The Best Museums & Art Galleries in Cambridge – Mus3ums

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Cambridge / United Kingdom

Cambridge is a university city and the county town of Cambridgeshire, England, on the River Cam approximately 55 miles north of London. At the United Kingdom Census 2011, the population of the Cambridge built-up area was 158,434 including 29,327 students. Cambridge became an important trading centre during the Roman and Viking ages, and there is archaeological evidence of settlement in the area as early as the Bronze Age. The first town charters were granted in the 12th century, although modern city status was not officially conferred until 1951. The University of Cambridge was founded in 1209. The buildings of the university include King's College Chapel, Cavendish Laboratory, and the Cambridge University Library, one of the largest legal deposit libraries in the world. The city's skyline is dominated by several college buildings, along with the spire of the Our Lady and the English Martyrs Church, and the chimney of Addenbrooke's Hospital. Anglia Ruskin University, which evolved from the Cambridge School of Art and the Cambridgeshire College of Arts and Technology, also has its main campus in the city. Cambridge is at the heart of the high-technology Silicon Fen with industries such as software and bioscience and many start-up companies born out of the university. Over 40 per cent of the workforce have a higher education qualification, more than twice the national average. The Cambridge Biomedical Campus, one of the largest biomedical research clusters in the world, is soon to house premises of AstraZeneca, a hotel, and the relocated Royal Papworth Hospital.The first game of association football took place at Parker's Piece. The Strawberry Fair music and arts festival and Midsummer Fair are held on Midsummer Common, and the annual Cambridge Beer Festival takes place on Jesus Green. The city is adjacent to the M11 and A14 roads. Cambridge station is less than an hour from London King's Cross railway station.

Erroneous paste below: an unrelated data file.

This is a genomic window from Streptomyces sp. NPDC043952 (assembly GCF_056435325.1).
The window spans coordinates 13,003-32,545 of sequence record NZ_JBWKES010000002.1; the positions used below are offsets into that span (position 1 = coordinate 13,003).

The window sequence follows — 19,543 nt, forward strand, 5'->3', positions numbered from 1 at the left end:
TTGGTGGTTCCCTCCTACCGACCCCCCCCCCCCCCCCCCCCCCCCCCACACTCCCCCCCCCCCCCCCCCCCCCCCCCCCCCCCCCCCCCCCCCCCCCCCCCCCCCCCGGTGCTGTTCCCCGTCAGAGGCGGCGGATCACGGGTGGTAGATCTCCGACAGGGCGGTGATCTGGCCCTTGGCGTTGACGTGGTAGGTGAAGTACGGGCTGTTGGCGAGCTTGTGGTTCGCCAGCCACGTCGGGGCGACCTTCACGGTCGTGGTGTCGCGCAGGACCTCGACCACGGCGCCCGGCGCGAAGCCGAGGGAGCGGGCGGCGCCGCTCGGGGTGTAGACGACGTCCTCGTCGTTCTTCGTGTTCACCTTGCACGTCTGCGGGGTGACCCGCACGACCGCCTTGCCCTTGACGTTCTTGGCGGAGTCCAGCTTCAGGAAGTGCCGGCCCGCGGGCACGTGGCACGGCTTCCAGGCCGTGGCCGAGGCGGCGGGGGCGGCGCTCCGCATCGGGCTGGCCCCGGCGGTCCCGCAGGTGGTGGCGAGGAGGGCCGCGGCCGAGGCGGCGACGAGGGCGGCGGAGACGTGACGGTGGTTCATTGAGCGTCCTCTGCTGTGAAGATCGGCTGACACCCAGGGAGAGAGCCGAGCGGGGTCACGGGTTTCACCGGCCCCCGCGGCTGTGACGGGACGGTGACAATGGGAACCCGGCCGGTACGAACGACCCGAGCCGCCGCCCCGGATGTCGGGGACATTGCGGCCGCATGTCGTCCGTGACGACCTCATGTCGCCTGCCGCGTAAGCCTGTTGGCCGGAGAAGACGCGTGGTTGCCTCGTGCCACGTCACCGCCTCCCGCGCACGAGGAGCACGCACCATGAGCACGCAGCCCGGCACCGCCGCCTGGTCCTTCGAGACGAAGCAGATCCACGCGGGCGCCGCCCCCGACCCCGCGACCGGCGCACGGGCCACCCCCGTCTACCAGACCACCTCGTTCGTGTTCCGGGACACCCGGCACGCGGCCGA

Fitzwilliam Museum

Cambridge / United Kingdom

The Fitzwilliam Museum is the art and antiquities museum of the University of Cambridge. It is located on Trumpington Street opposite Fitzwilliam Street in central Cambridge. It was founded in 1816 under the will of Richard FitzWilliam, 7th Viscount FitzWilliam , and comprises one of the best collections of antiquities and modern art in western Europe. With over half a million objects and artworks in its collections, the displays in the Museum explore world history and art from antiquity to the present. The treasures of the museum include artworks by Monet, Picasso, Rubens, Vincent van Gogh, Rembrandt, Cézanne, Van Dyck, and Canaletto, as well as a winged bas-relief from Nimrud. Admission to the public is always free.The museum is a partner in the University of Cambridge Museums consortium, one of 16 Major Partner Museum services funded by Arts Council England to lead the development of the museums sector.

Kettle's Yard

Cambridge / United Kingdom

Kettle's Yard is an art gallery and house in Cambridge, England. The director of the art gallery is Andrew Nairne. Both the house and gallery reopened in February 2018 after an expansion of the facilities.Kettle's Yard galleries, shop and cafe are open Tuesday - Sunday, 11am - 5pm. The House is open Tuesday - Sunday, 12 - 5pm. Free, timed entry tickets to the House are available from the information desk. Online booking is coming soon.

St John's College, Cambridge

Cambridge / United Kingdom